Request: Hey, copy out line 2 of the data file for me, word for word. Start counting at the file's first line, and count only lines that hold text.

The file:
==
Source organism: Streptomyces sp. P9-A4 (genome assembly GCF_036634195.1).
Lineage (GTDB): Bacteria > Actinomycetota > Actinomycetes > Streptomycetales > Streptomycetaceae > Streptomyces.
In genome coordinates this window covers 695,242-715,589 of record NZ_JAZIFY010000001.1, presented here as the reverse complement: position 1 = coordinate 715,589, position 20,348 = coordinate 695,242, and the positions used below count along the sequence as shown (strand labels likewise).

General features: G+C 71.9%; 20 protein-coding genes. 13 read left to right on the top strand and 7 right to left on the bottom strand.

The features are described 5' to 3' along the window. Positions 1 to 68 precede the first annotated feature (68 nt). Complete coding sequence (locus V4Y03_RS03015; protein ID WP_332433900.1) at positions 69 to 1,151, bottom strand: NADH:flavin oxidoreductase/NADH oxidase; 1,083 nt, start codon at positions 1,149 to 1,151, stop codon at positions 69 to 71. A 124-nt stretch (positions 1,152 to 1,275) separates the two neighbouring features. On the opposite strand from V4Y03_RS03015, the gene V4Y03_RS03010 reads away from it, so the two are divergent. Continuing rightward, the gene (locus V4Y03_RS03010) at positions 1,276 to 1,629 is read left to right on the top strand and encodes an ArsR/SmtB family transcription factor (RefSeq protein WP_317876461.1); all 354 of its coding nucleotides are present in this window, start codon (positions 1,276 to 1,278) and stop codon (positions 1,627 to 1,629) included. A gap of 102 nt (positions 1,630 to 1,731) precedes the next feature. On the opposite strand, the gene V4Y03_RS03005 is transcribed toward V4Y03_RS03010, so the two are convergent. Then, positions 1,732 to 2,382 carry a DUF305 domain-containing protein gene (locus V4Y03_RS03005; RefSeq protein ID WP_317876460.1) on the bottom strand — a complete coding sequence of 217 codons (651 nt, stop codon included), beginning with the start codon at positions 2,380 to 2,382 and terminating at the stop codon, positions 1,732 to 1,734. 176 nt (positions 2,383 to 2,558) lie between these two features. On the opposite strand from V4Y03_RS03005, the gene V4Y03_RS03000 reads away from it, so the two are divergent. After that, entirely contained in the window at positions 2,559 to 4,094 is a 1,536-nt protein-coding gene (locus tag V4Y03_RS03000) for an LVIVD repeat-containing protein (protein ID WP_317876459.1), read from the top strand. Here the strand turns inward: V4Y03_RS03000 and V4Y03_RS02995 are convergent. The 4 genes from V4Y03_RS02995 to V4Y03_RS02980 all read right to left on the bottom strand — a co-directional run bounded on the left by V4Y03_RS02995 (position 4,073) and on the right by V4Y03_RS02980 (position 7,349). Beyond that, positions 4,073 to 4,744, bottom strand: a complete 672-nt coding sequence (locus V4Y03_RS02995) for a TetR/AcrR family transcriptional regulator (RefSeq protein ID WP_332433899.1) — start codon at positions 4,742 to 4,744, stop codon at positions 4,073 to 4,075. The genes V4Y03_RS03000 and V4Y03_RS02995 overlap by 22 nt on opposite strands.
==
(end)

Lineage (GTDB): Bacteria > Actinomycetota > Actinomycetes > Streptomycetales > Streptomycetaceae > Streptomyces.